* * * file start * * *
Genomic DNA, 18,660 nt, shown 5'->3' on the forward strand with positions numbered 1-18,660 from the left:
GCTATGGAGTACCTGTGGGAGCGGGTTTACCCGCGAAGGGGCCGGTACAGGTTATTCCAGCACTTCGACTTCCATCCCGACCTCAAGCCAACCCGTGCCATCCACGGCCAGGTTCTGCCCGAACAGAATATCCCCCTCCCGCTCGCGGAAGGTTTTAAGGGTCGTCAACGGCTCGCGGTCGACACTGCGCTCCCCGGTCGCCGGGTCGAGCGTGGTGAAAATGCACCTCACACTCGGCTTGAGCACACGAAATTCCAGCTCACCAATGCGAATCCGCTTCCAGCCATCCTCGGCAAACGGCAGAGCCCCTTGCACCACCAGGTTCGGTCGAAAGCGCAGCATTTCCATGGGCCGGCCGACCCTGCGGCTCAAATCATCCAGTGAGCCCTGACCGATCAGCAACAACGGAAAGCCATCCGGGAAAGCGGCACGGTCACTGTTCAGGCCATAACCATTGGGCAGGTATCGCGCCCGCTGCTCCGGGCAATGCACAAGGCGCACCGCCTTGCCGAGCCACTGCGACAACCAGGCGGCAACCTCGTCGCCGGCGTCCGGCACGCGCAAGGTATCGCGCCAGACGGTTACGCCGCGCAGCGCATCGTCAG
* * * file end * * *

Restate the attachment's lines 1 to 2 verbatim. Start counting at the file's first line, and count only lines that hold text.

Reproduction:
Genomic DNA, 18,660 nt, shown 5'->3' on the forward strand with positions numbered 1-18,660 from the left:
GCTATGGAGTACCTGTGGGAGCGGGTTTACCCGCGAAGGGGCCGGTACAGGTTATTCCAGCACTTCGACTTCCATCCCGACCTCAAGCCAACCCGTGCCATCCACGGCCAGGTTCTGCCCGAACAGAATATCCCCCTCCCGCTCGCGGAAGGTTTTAAGGGTCGTCAACGGCTCGCGGTCGACACTGCGCTCCCCGGTCGCCGGGTCGAGCGTGGTGAAAATGCACCTCACACTCGGCTTGAGCACACGAAATTCCAGCTCACCAATGCGAATCCGCTTCCAGCCATCCTCGGCAAACGGCAGAGCCCCTTGCACCACCAGGTTCGGTCGAAAGCGCAGCATTTCCATGGGCCGGCCGACCCTGCGGCTCAAATCATCCAGTGAGCCCTGACCGATCAGCAACAACGGAAAGCCATCCGGGAAAGCGGCACGGTCACTGTTCAGGCCATAACCATTGGGCAGGTATCGCGCCCGCTGCTCCGGGCAATGCACAAGGCGCACCGCCTTGCCGAGCCACTGCGACAACCAGGCGGCAACCTCGTCGCCGGCGTCCGGCACGCGCAAGGTATCGCGCCAGACGGTTACGCCGCGCAGCGCATCGTCAG